Purnomo D, Richter F, Bonner M, et al., 2020, Role of optimisation method on kinetic inverse modelling of biomass pyrolysis at the microscale, Fuel: the science and technology of fuel and energy, Vol: 262, ISSN: 0016-2361
Biomass pyrolysis is important to biofuel production and fire safety. Inverse modelling is an increasingly used technique to find values for the kinetic parameters that control pyrolysis. The quality of kinetic inverse modelling depends on, in order of importance, the quality of the experimental data, the kinetic model, and the optimisation method used. Unlike the two former components, the optimisation method chosen, i.e. the combination of algorithm and objective function, is rarely discussed in the literature. This work compares the accuracy and efficiency of five commonly used advanced algorithms (Genetic Algorithm, AMALGAM, Shuffled Complex Evolution, Cuckoo Search, and Multi-Start Nonlinear Program) and a simple algorithm (a Random Search) to find the kinetic parameters for cellulose and wood pyrolysis at the microscale. These algorithms are combined with seven objective functions comprising concentrated and dispersed functions. The results show that for cellulose (simple chemistry) the use of an advanced optimisation algorithm is unnecessary, since a simple algorithm achieves similarly high accuracy with higher efficiency. However, for wood (complex chemistry) a combination of an advanced algorithm and a concentrated function greatly improve accuracy. Among the 25 possible combinations we investigated, Shuffled Complex Evolution with mean square error objective function performed best with 0.91% error in mass loss rate and 0.88 × 1013 CPU time. These findings can guide the selection of the best optimisation method to use in inverse modelling of kinetic parameters and ensuring both accuracy and efficiency.
Bonner M, Wegrzynski W, Papis BK, et al., 2020, KRESNIK: A top-down, statistical approach to understand the fire performance of building facades using standard test data, Building and Environment, Vol: 169, ISSN: 0360-1323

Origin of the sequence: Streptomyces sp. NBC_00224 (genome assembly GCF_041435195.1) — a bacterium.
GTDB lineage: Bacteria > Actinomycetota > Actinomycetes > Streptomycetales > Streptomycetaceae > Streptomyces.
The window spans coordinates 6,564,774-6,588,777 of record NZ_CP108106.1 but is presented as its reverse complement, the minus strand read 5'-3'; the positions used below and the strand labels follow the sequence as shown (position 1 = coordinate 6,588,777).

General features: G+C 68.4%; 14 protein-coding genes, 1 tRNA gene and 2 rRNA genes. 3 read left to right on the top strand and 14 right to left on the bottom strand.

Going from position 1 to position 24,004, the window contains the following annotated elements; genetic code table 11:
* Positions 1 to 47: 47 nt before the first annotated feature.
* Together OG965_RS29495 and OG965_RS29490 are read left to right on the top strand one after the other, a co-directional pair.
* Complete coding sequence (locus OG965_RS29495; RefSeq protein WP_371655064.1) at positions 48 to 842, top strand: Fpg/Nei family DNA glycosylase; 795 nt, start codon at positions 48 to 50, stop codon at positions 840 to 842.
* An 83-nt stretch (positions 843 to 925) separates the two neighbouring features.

The facade is one of the most complex parts of a building, performing multiple objectives of value to the occupants. The frequency of facade fires in tall buildings is increasing, therefore it is crucial to understand the behaviour of such facades in a fire, but there is currently no theory, model, or series of experiments that allows this understanding. This paper takes a top-down, data driven approach to understanding facade behaviour by analysing a unique database, named KRESNIK, containing 252 commercial facade fire tests, the first time such data has been analysed. We found that the outputs from these tests were correlated, which could be used to gain more information of facade performance than simply pass or fail; and that the different layers of a facade can have a significant effect, particularly the addition of a cavity. Rainscreen facades performed the worst (45% failed), whereas none of the ETICS or sandwich panels in KRESNIK failed. We also found that the choice of cladding material of these rainscreens is the most important factor in driving their fire performance, but that neither its total fuel nor its conductive resistance can predict fire performance. Finally, we found that repeated tests of identical facades could have major variations in the outputs, but that whether the facade ignited or not tended to remain consistent across repeats. These results help to identify critical factors in facade flammability, better informing engineering decisions, and contributing to the design of safe tall buildings.
The International Association of Fire Safety Science (IAFSS) is comprised of members from some 40 countries. This paper presents the Association's thinking, developed by the Management Committee, concerning pressing research needs for the coming 10 years presented as the IAFSS Agenda 2030 for a Fire Safe World. The research needs are couched in terms of two broad Societal Grand Challenges: (1) climate change, resiliency and sustainability and (2) population growth, urbanization and globalization. The two Societal Grand Challenges include significant fire safety components, that lead both individually and collectively to the need for a number of fire safety and engineering research activities and actions. The IAFSS has identified a list of areas of research and actions in response to these challenges. The list is not exhaustive, and actions within actions could be defined, but this paper does not attempt to cover all future needs.
Jeanneret C, Gales J, Kotsovinos P, et al., 2019, Acceptance Criteria for Unbonded Post-Tensioned Concrete Exposed to Travelling and Traditional Design Fires, Fire Technology, ISSN: 0015-2684
Restuccia F, Fernandez-Anez N, Rein G, 2019, Experimental measurement of particle size effects on the self-heating ignition of biomass piles: Homogeneous samples of dust and pellets, Fuel, Vol: 256, ISSN: 0016-2361